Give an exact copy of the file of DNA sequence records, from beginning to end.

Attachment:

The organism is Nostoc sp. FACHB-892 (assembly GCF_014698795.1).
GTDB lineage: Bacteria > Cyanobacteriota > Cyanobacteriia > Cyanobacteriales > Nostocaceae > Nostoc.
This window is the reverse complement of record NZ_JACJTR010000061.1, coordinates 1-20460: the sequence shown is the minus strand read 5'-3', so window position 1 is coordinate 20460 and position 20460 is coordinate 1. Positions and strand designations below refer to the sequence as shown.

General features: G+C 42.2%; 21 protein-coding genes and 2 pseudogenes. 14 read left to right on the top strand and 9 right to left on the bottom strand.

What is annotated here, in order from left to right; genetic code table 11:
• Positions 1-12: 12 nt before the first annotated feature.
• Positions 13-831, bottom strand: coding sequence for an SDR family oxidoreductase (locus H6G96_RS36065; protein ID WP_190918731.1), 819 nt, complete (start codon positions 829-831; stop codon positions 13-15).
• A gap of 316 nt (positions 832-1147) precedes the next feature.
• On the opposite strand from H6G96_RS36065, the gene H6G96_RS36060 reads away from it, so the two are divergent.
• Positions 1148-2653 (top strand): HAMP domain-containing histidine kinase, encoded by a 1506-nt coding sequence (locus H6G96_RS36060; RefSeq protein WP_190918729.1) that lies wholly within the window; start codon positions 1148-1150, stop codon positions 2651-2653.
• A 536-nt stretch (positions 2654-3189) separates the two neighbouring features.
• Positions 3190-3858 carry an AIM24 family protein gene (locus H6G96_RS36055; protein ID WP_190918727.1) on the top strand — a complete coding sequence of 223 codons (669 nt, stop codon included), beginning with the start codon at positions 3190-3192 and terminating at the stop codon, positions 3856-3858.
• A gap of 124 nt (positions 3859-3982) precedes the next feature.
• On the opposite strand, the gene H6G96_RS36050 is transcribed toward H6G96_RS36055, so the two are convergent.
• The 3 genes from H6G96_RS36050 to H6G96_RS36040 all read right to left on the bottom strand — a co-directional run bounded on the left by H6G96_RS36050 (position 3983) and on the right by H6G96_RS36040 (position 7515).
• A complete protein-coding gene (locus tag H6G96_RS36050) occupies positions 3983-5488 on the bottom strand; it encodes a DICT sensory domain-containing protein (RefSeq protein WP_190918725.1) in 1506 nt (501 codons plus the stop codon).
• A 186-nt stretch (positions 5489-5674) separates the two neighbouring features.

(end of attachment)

The organism is Nostoc sp. FACHB-892 (assembly GCF_014698795.1).
GTDB lineage: Bacteria > Cyanobacteriota > Cyanobacteriia > Cyanobacteriales > Nostocaceae > Nostoc.
This window is the reverse complement of record NZ_JACJTR010000061.1, coordinates 1-20460: the sequence shown is the minus strand read 5'-3', so window position 1 is coordinate 20460 and position 20460 is coordinate 1. Positions and strand designations below refer to the sequence as shown.

General features: G+C 42.2%; 21 protein-coding genes and 2 pseudogenes. 14 read left to right on the top strand and 9 right to left on the bottom strand.

What is annotated here, in order from left to right; genetic code table 11:
• Positions 1-12: 12 nt before the first annotated feature.
• Positions 13-831, bottom strand: coding sequence for an SDR family oxidoreductase (locus H6G96_RS36065; protein ID WP_190918731.1), 819 nt, complete (start codon positions 829-831; stop codon positions 13-15).
• A gap of 316 nt (positions 832-1147) precedes the next feature.
• On the opposite strand from H6G96_RS36065, the gene H6G96_RS36060 reads away from it, so the two are divergent.
• Positions 1148-2653 (top strand): HAMP domain-containing histidine kinase, encoded by a 1506-nt coding sequence (locus H6G96_RS36060; RefSeq protein WP_190918729.1) that lies wholly within the window; start codon positions 1148-1150, stop codon positions 2651-2653.
• A 536-nt stretch (positions 2654-3189) separates the two neighbouring features.
• Positions 3190-3858 carry an AIM24 family protein gene (locus H6G96_RS36055; protein ID WP_190918727.1) on the top strand — a complete coding sequence of 223 codons (669 nt, stop codon included), beginning with the start codon at positions 3190-3192 and terminating at the stop codon, positions 3856-3858.
• A gap of 124 nt (positions 3859-3982) precedes the next feature.
• On the opposite strand, the gene H6G96_RS36050 is transcribed toward H6G96_RS36055, so the two are convergent.
• The 3 genes from H6G96_RS36050 to H6G96_RS36040 all read right to left on the bottom strand — a co-directional run bounded on the left by H6G96_RS36050 (position 3983) and on the right by H6G96_RS36040 (position 7515).
• A complete protein-coding gene (locus tag H6G96_RS36050) occupies positions 3983-5488 on the bottom strand; it encodes a DICT sensory domain-containing protein (RefSeq protein WP_190918725.1) in 1506 nt (501 codons plus the stop codon).
• A 186-nt stretch (positions 5489-5674) separates the two neighbouring features.